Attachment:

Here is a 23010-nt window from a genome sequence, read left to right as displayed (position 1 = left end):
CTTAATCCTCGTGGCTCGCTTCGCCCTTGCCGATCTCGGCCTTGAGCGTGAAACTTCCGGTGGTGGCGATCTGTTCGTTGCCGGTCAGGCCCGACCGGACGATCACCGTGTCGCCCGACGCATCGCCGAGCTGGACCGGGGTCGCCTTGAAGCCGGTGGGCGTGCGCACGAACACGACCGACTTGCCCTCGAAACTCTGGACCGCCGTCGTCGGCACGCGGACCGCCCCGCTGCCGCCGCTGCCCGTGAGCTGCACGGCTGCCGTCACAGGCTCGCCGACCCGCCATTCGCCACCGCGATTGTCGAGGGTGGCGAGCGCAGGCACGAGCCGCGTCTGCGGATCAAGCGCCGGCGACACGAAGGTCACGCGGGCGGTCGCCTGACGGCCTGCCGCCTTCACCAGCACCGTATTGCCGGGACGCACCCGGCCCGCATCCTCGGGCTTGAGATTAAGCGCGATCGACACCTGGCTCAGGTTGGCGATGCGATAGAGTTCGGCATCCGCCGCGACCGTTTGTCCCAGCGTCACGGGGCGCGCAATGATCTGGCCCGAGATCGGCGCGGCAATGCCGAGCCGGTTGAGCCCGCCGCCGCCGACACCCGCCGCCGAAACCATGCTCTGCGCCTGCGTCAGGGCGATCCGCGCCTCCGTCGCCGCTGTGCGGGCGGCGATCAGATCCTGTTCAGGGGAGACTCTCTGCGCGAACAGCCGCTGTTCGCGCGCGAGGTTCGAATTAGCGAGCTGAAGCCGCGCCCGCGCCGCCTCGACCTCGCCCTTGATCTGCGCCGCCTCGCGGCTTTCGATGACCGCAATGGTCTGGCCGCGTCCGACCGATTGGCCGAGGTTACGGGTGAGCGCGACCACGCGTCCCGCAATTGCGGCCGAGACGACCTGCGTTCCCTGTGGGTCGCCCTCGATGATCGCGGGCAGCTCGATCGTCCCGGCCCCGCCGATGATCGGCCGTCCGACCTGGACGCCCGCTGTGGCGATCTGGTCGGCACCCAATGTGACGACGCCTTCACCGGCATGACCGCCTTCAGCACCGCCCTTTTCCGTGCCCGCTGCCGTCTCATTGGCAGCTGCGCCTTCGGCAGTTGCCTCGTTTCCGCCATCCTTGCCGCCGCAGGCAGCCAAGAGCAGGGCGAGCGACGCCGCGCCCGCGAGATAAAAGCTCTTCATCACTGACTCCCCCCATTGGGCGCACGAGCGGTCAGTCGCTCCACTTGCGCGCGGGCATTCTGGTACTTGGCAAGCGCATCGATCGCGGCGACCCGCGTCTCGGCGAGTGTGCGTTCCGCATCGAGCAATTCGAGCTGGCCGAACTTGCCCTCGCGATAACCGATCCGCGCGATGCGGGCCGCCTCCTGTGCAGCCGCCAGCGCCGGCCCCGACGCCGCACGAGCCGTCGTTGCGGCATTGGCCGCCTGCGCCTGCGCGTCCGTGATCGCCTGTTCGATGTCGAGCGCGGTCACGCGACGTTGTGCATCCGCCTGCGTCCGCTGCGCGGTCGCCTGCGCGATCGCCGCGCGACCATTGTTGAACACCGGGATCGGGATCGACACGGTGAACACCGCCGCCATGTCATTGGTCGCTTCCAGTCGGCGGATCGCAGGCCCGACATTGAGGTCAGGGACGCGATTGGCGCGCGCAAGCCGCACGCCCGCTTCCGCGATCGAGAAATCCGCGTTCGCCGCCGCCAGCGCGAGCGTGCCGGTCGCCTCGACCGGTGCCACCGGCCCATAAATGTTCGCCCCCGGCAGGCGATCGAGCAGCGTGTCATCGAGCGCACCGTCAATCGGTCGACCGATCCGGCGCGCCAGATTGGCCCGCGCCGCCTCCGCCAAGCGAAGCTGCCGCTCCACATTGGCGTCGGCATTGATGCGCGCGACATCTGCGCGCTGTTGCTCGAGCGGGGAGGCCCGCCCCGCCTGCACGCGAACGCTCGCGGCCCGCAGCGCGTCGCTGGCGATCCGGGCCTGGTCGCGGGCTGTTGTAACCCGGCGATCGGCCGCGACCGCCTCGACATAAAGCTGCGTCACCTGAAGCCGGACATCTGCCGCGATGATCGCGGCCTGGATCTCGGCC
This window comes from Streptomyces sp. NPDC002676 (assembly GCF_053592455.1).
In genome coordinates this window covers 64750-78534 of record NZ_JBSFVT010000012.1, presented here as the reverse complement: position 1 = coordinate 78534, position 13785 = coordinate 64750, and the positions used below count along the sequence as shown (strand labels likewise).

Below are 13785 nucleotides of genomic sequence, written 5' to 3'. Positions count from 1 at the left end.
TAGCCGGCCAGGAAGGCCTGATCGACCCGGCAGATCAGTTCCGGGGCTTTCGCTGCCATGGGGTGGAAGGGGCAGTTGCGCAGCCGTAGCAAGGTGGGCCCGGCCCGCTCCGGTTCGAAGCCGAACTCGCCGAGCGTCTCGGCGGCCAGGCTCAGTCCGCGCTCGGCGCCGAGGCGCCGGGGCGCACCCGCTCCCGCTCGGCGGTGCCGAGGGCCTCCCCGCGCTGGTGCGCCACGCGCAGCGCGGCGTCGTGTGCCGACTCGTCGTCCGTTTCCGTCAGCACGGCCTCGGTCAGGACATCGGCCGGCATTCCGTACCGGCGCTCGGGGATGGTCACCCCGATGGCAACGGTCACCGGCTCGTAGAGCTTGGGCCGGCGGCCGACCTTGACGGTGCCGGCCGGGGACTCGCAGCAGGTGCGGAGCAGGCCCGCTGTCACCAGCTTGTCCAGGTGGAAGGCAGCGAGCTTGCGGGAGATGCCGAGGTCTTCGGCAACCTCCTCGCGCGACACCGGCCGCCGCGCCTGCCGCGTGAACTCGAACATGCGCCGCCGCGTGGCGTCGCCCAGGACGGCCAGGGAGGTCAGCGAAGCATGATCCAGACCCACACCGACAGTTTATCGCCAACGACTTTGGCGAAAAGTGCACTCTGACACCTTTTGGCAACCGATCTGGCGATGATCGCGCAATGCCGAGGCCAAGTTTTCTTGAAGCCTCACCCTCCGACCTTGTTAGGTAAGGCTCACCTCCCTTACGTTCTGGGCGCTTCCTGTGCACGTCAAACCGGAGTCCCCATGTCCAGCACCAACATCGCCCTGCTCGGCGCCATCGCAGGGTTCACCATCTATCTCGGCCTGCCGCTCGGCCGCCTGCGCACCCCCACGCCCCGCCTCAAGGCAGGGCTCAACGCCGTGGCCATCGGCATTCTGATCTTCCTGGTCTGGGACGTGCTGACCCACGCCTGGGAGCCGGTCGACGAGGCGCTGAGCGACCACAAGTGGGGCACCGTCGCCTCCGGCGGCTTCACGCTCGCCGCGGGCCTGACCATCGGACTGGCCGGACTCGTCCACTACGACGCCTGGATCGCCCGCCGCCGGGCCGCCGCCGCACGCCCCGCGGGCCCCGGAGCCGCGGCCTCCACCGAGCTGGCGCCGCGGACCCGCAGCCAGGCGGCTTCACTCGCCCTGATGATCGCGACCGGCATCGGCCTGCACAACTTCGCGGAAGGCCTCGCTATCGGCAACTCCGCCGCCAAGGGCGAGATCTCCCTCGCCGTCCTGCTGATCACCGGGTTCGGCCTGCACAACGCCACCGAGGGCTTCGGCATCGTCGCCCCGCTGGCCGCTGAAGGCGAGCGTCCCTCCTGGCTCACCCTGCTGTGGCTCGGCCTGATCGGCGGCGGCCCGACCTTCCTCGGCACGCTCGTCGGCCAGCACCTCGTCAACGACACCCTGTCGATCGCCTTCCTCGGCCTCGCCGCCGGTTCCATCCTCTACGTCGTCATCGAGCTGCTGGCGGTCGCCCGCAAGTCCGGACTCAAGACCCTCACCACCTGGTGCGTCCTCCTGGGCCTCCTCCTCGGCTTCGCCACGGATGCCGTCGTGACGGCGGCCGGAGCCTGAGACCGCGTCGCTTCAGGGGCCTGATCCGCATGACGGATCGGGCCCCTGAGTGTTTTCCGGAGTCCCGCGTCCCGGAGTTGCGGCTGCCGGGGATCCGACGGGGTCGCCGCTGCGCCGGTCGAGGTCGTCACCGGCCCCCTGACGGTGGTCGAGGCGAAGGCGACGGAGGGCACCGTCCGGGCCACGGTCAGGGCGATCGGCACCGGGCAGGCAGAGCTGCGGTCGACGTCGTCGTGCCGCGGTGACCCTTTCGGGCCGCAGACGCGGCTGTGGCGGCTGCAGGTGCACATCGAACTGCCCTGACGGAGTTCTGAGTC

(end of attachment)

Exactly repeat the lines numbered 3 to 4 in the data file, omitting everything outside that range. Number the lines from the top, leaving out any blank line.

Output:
This window comes from Streptomyces sp. NPDC002676 (assembly GCF_053592455.1).
In genome coordinates this window covers 64750-78534 of record NZ_JBSFVT010000012.1, presented here as the reverse complement: position 1 = coordinate 78534, position 13785 = coordinate 64750, and the positions used below count along the sequence as shown (strand labels likewise).